The exhibition "uses New York City as a lens through which to explore the extraordinary development and spectacular pageantry of the American circus. Through a wide variety of ephemera, images, and artifacts, the exhibition documents the history of the circus in the city, from the seminal equestrian displays of the late eighteenth century through the iconic late nineteenth-century American railroad circus to the Big Apple Circus of today," according to the exhibit description.
The New York Times advanced the exhibit: "Circus buffs and fan magazines have kept big-top lore alive, but until recently many museums and historical societies did not deem the itinerant, ephemeral circus worthy of documenting or preserving. 'We know much about the development of the arts in New York City, but we know very little about the development of the circus,' said LaVahn G. Hoh, a circus historian who is professor of drama at the University of Virginia (and is not connected to the exhibition)."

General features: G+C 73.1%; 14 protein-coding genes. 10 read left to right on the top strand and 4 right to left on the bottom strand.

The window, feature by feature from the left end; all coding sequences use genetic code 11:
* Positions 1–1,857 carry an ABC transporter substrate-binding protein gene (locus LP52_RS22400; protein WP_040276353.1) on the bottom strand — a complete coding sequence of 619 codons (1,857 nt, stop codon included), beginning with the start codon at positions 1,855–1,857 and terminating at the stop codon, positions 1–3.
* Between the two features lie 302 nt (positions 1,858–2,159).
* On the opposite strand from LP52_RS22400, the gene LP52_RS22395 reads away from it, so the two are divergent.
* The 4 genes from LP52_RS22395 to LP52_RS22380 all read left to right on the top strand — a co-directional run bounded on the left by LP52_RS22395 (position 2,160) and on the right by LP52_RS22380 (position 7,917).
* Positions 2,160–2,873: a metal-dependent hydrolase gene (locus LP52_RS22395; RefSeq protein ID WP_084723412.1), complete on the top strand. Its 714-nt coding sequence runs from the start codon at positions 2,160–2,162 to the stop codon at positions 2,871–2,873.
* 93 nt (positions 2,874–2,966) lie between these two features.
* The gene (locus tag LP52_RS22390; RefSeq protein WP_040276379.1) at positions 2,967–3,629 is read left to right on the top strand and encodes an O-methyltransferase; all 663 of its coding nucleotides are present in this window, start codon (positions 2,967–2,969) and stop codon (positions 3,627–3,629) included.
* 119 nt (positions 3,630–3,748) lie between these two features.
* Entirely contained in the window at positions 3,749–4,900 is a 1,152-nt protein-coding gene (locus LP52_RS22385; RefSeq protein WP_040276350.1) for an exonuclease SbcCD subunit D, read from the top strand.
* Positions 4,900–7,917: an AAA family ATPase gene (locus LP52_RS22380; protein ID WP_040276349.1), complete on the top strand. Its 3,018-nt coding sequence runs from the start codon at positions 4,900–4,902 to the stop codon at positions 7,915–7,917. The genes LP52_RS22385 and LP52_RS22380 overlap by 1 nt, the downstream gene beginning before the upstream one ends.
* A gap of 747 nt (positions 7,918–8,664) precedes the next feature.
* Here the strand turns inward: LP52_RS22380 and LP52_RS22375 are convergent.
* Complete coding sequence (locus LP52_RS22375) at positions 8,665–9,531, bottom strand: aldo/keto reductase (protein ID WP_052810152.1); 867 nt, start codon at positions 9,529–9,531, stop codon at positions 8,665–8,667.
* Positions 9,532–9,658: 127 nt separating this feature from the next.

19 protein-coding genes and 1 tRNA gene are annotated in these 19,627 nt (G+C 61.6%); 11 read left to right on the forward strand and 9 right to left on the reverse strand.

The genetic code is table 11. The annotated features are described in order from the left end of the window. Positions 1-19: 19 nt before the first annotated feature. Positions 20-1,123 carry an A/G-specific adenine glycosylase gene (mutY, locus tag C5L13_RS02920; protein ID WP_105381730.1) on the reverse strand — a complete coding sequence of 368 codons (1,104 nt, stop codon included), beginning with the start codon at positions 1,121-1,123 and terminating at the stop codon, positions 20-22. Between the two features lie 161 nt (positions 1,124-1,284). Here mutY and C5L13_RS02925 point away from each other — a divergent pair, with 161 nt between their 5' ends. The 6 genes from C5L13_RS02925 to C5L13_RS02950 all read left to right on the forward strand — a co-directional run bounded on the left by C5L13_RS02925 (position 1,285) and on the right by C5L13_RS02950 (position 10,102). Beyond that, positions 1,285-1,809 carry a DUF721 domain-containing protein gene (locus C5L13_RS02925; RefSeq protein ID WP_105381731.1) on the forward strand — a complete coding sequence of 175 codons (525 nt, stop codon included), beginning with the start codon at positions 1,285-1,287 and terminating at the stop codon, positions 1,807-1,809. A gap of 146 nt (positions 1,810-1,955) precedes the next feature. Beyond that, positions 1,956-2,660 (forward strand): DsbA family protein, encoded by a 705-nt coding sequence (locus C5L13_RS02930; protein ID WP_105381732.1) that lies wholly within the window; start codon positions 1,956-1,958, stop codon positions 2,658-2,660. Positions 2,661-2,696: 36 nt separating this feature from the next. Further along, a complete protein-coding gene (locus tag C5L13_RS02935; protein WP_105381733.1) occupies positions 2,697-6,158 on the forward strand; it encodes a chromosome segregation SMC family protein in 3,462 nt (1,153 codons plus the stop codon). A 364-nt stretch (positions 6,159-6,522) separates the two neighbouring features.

For the Somers Historical Society, which is celebrating its 56th year, the exhibit represents a chance to share an old tale with a new audience. And some artifacts are being framed and showcased for the first time.
"We are really adhering to our mission of education," Zimmermann said.
For more information on the exhibit, go to www.

Friday, October 5, 2012

October 3- 14, 2012 - Jackson, Mississippi
Jackson, MS

Big top coming to Auxvasse
Circus to put on benefit show for community hall